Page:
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IPad 2: Thinner, faster, and with a Steve Jobs surprise

Apple CEO Steve Jobs introduced the iPad 2 (left), which is 33% thinner than the original iPad.Apple CEO Steve Jobs introduced the iPad 2 (left), which is 33% thinner than the original. By David Goldman, staff writer


NEW YORK (CNNMoney) -- Apple CEO Steve Jobs made a surprise appearance at a company event in San Francisco on Wednesday to present the second generation of the iPad tablet.

The iPad 2 received a new, thinner design and an updated "A5" dual-core microprocessor. Jobs said the iPad 2 is 33% thinner than the original, and the A5 chip will make the iPad 2 twice as fast.

As expected, the iPad 2 will feature front- and rear-facing cameras and will be capable of FaceTime video chatting -- a feature that debuted last year on the iPhone 4.

The new iPad will be offered at the same price points as the original: starting at $499 for Wi-Fi-only and $629 for 3G. The iPad 2 will be available on either the AT&T (T, Fortune 500) network or on Verizon (VZ, Fortune 500).

Apple said the new tablet will ship on March 11. It will be available in both black and white versions.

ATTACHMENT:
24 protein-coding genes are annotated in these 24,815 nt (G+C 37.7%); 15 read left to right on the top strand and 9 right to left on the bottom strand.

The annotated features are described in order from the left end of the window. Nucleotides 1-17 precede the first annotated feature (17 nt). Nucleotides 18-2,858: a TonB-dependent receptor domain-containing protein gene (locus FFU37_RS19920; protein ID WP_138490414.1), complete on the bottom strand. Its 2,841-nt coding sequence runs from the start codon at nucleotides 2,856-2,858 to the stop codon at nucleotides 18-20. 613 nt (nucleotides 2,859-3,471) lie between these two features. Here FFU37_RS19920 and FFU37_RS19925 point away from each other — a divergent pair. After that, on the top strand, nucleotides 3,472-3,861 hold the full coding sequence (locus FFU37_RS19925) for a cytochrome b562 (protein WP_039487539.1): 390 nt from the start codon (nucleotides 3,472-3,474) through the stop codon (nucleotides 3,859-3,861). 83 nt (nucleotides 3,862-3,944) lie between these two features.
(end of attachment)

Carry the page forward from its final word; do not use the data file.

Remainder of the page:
Other features include 10-hour battery life (the same as the original), a $39 optional port add-on for HDMI video, and an optional $39 magnetic case that automatically puts the iPad 2 to sleep when it is covered.

The iPad 2 will also be the first device to run iOS 4.3, the latest update to Apple's iPad, iPhone and iPod Touch operating system. IOS 4.3 features faster browser performance plus iTunes sharing over Wi-Fi, and allows the iPad to become a mobile hotspot for an iPhone 4.

The original iPad, the iPhone and latest two versions of the iPod Touch will also get updates to iOS 4.3 on March 11, though the Verizon iPhone 4 will not. Apple did not give a timeline for when the Verizon iPhone would get its update -- if at all.

Wednesday's event was critical for Apple, as the company is becoming increasingly reliant on the revenue it generates from iPad sales.

In 2010, Apple sold nearly 15 million iPads, which contributed $9.6 billion in revenue -- 12.5% of Apple's overall sales. That surpassed iPods and iMacs in net revenue. Not too shabby for a device that Apple started selling in April.

And while Apple's Macintosh computers have always struggled for traction in the business world, the iPad is generating strong crossover interest from business customers. Around 80% of Fortune 100 companies have deployed the tablet for their employees.

Shares of Apple (AAPL, Fortune 500) rose about $4 after Jobs appeared on stage.

The CEO has been on a medical leave of absence, his third in seven years, and he was not expected to appear at Wednesday's event. Jobs was noticeably thinner at the iPad 2 presentation than he has been in past events -- he added a belt to his traditional black turtleneck and jeans outfit.

Jobs did not present at the unveiling of the iPhone 3GS, deferring to Phil Schiller, Apple's marketing head.  To top of page

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